But, perhaps because he was passed over for promotion, or because of mounting debts and an investigation for corruption, Arnold asked and was given command of West Point in order to turn it over to the British. The plot was discovered with the capture of British Major John André. Arnold fled to the British side where he was later named a Brigadier General and led raids in Virginia and attacked New London, CT. He eventually settled in London, returned to New Brunswick to run a mercantile business, but ended up back in London, where some say, toward the end of his life, he was bitter and remorseful. Andre, despite pleas that he should be shot as was befitting for an officer, was hanged. He was only 31 years old.

For more on the hero turned traitor and the West Point affair, see:

George Washington and Benedict Arnold: A Tale of Two Patriots
by Dave Palmer

Benedict Arnold’s Navy: The Rag-Tag Fleet That Lost the Battle of Lake Champlain, but Won the American Revolution by James Nelson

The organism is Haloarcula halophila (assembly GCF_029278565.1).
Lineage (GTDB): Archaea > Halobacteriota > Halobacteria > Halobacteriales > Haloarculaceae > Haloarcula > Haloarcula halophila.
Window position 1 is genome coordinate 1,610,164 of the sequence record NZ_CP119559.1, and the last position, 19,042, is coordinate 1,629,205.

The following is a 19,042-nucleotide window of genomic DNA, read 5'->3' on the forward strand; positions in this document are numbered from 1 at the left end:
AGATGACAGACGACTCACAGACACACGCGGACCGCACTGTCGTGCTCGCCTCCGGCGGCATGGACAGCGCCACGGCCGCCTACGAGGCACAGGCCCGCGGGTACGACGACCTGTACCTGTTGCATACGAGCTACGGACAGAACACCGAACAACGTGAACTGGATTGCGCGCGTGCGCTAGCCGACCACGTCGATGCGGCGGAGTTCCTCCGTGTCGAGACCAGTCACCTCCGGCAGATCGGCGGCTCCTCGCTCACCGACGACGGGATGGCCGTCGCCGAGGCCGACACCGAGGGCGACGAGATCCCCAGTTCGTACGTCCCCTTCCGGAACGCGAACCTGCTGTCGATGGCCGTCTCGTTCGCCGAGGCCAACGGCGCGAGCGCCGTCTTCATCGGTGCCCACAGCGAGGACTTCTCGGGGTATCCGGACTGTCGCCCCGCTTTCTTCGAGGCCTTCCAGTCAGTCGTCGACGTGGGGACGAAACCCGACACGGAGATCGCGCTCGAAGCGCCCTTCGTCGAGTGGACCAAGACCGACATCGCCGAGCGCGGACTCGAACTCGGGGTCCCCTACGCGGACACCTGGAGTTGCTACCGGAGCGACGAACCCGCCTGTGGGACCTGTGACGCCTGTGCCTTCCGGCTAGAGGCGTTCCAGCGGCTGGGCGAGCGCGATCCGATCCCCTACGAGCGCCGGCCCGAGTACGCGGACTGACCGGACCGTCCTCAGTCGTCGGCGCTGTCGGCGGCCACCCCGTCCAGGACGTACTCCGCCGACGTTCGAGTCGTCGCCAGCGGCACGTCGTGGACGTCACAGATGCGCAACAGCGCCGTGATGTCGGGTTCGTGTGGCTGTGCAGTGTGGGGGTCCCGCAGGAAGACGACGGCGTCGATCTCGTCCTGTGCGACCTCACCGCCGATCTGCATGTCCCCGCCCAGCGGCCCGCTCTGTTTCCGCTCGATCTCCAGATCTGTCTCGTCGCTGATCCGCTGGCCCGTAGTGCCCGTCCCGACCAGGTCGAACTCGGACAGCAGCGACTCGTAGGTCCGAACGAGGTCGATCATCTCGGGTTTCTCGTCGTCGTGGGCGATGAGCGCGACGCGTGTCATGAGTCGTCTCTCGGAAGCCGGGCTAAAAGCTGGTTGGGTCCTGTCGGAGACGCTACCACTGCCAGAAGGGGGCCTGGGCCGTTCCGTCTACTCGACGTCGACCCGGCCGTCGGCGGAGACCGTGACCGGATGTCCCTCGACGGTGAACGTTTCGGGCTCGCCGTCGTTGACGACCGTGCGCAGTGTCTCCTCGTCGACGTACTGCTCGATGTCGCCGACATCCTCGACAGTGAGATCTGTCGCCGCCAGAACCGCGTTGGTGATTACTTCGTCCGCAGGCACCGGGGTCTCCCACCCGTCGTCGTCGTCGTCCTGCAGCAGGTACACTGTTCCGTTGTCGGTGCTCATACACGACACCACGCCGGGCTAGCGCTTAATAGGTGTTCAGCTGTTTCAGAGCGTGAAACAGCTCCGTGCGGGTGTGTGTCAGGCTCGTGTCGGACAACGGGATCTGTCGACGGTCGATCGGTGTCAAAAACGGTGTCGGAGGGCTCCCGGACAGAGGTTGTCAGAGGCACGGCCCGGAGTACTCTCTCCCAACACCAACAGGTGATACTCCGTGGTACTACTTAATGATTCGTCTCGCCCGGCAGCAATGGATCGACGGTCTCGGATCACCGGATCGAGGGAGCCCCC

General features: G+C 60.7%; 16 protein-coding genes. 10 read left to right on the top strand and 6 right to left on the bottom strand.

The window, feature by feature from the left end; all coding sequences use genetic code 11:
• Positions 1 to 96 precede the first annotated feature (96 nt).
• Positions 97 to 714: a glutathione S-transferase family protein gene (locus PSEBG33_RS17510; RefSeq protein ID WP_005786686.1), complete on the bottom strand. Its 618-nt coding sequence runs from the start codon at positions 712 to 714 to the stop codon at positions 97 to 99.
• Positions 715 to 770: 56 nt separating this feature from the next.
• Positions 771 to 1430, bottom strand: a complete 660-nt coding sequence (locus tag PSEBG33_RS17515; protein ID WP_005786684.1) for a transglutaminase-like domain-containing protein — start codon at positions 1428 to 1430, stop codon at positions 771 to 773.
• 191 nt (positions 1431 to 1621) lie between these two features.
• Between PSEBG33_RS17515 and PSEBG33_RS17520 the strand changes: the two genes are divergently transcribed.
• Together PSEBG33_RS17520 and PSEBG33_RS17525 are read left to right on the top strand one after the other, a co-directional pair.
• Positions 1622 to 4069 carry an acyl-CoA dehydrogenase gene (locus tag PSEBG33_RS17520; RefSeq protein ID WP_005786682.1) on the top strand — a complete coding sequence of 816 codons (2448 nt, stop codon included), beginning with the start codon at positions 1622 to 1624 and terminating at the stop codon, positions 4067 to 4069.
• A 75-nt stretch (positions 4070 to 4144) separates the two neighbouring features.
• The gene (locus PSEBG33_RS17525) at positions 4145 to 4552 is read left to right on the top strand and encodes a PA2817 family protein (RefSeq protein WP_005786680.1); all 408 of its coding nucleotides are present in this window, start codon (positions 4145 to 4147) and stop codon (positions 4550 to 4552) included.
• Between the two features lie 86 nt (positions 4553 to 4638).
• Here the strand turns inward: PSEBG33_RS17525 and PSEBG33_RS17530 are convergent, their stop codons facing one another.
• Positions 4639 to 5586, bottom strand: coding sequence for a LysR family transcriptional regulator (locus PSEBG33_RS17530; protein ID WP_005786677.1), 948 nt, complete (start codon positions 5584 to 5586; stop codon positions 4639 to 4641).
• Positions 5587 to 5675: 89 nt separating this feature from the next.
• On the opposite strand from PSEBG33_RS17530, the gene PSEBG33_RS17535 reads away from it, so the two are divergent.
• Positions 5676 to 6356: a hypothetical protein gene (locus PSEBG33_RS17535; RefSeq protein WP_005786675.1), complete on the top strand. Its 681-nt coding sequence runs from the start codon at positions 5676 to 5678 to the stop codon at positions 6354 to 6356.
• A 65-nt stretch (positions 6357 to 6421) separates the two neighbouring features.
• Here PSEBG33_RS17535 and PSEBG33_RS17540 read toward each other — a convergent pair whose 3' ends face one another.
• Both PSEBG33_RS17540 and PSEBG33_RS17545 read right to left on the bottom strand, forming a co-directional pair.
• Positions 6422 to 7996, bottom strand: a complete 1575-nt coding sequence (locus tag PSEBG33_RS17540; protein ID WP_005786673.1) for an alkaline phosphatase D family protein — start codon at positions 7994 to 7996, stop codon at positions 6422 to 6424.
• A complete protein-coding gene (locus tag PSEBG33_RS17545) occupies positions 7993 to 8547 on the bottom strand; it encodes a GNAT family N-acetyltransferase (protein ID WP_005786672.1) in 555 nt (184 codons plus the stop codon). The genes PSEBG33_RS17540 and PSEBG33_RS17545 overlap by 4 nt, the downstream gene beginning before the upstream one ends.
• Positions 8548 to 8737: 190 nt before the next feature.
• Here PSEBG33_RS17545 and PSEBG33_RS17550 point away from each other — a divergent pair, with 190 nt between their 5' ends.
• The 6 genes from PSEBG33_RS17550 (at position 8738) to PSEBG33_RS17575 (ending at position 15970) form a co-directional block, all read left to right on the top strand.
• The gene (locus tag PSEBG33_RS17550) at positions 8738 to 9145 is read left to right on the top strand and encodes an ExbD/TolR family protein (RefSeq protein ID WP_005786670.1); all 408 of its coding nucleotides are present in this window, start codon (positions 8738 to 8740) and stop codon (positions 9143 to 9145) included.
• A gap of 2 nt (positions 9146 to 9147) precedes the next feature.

Benedict Arnold, Revolutionary Hero: An American Warrior Reconsidered
by James Martin

The Man in the Mirror: A Life of Benedict Arnold by Clare Brandt

Benedict Arnold: Traitor to the Cause by Norma Jean Lutz

Major John AndrĂ©: A Gallant in Spy’s Clothing by Robert Hatch

Check out the library’s All Fairfax Reads selection, His Excellency: George Washington by Joseph Ellis for more information.

Thursday, June 07, 2007


Book reviewer Merle Jacob traces the history of “noir” from the 30s and 40s up to contemporary times in a recent essay on NoveList. The database, which has great reading suggestions, is available on the library’s Web site.

In noir fiction, you’ll find gritty places, psychologically damaged sleuths and an air of desperation and despair. Great for post-midnight reading! Here’s a few contemporary noir gems that Jacob recommends:

Done for a Dime by David Corbett

Kiss Her Goodbye by Allan Guthrie

In a True Light by John Harvey

The Big Blowdown by George Pelecanos